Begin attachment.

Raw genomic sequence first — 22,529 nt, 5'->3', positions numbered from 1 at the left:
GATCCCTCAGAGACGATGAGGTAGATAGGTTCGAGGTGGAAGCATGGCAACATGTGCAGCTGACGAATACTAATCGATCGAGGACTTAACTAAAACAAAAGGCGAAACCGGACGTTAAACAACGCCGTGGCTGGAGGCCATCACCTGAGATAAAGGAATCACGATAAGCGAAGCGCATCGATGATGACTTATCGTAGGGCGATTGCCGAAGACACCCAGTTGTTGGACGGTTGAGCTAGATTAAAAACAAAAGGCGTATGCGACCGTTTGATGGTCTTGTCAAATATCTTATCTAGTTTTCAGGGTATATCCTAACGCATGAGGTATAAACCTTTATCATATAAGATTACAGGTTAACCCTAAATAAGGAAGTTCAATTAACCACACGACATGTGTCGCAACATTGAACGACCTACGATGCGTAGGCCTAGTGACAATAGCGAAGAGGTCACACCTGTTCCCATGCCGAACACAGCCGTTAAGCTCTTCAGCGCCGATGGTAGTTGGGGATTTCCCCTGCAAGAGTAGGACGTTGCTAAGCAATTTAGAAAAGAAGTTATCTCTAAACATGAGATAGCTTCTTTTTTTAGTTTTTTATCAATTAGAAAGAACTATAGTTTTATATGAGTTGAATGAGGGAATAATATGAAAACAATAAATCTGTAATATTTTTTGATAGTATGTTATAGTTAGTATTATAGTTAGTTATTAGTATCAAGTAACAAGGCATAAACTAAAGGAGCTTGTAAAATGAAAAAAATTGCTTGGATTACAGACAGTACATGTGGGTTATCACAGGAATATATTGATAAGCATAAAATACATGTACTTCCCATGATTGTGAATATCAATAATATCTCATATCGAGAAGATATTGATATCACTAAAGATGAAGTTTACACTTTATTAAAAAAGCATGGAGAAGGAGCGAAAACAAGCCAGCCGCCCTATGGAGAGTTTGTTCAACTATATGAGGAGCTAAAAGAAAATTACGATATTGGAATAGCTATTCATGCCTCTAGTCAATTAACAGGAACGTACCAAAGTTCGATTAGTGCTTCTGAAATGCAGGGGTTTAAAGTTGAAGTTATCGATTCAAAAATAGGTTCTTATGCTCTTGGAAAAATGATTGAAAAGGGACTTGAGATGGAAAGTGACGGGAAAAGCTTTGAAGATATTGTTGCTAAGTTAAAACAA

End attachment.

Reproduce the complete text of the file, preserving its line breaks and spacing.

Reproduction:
Raw genomic sequence first — 22,529 nt, 5'->3', positions numbered from 1 at the left:
GATCCCTCAGAGACGATGAGGTAGATAGGTTCGAGGTGGAAGCATGGCAACATGTGCAGCTGACGAATACTAATCGATCGAGGACTTAACTAAAACAAAAGGCGAAACCGGACGTTAAACAACGCCGTGGCTGGAGGCCATCACCTGAGATAAAGGAATCACGATAAGCGAAGCGCATCGATGATGACTTATCGTAGGGCGATTGCCGAAGACACCCAGTTGTTGGACGGTTGAGCTAGATTAAAAACAAAAGGCGTATGCGACCGTTTGATGGTCTTGTCAAATATCTTATCTAGTTTTCAGGGTATATCCTAACGCATGAGGTATAAACCTTTATCATATAAGATTACAGGTTAACCCTAAATAAGGAAGTTCAATTAACCACACGACATGTGTCGCAACATTGAACGACCTACGATGCGTAGGCCTAGTGACAATAGCGAAGAGGTCACACCTGTTCCCATGCCGAACACAGCCGTTAAGCTCTTCAGCGCCGATGGTAGTTGGGGATTTCCCCTGCAAGAGTAGGACGTTGCTAAGCAATTTAGAAAAGAAGTTATCTCTAAACATGAGATAGCTTCTTTTTTTAGTTTTTTATCAATTAGAAAGAACTATAGTTTTATATGAGTTGAATGAGGGAATAATATGAAAACAATAAATCTGTAATATTTTTTGATAGTATGTTATAGTTAGTATTATAGTTAGTTATTAGTATCAAGTAACAAGGCATAAACTAAAGGAGCTTGTAAAATGAAAAAAATTGCTTGGATTACAGACAGTACATGTGGGTTATCACAGGAATATATTGATAAGCATAAAATACATGTACTTCCCATGATTGTGAATATCAATAATATCTCATATCGAGAAGATATTGATATCACTAAAGATGAAGTTTACACTTTATTAAAAAAGCATGGAGAAGGAGCGAAAACAAGCCAGCCGCCCTATGGAGAGTTTGTTCAACTATATGAGGAGCTAAAAGAAAATTACGATATTGGAATAGCTATTCATGCCTCTAGTCAATTAACAGGAACGTACCAAAGTTCGATTAGTGCTTCTGAAATGCAGGGGTTTAAAGTTGAAGTTATCGATTCAAAAATAGGTTCTTATGCTCTTGGAAAAATGATTGAAAAGGGACTTGAGATGGAAAGTGACGGGAAAAGCTTTGAAGATATTGTTGCTAAGTTAAAACAA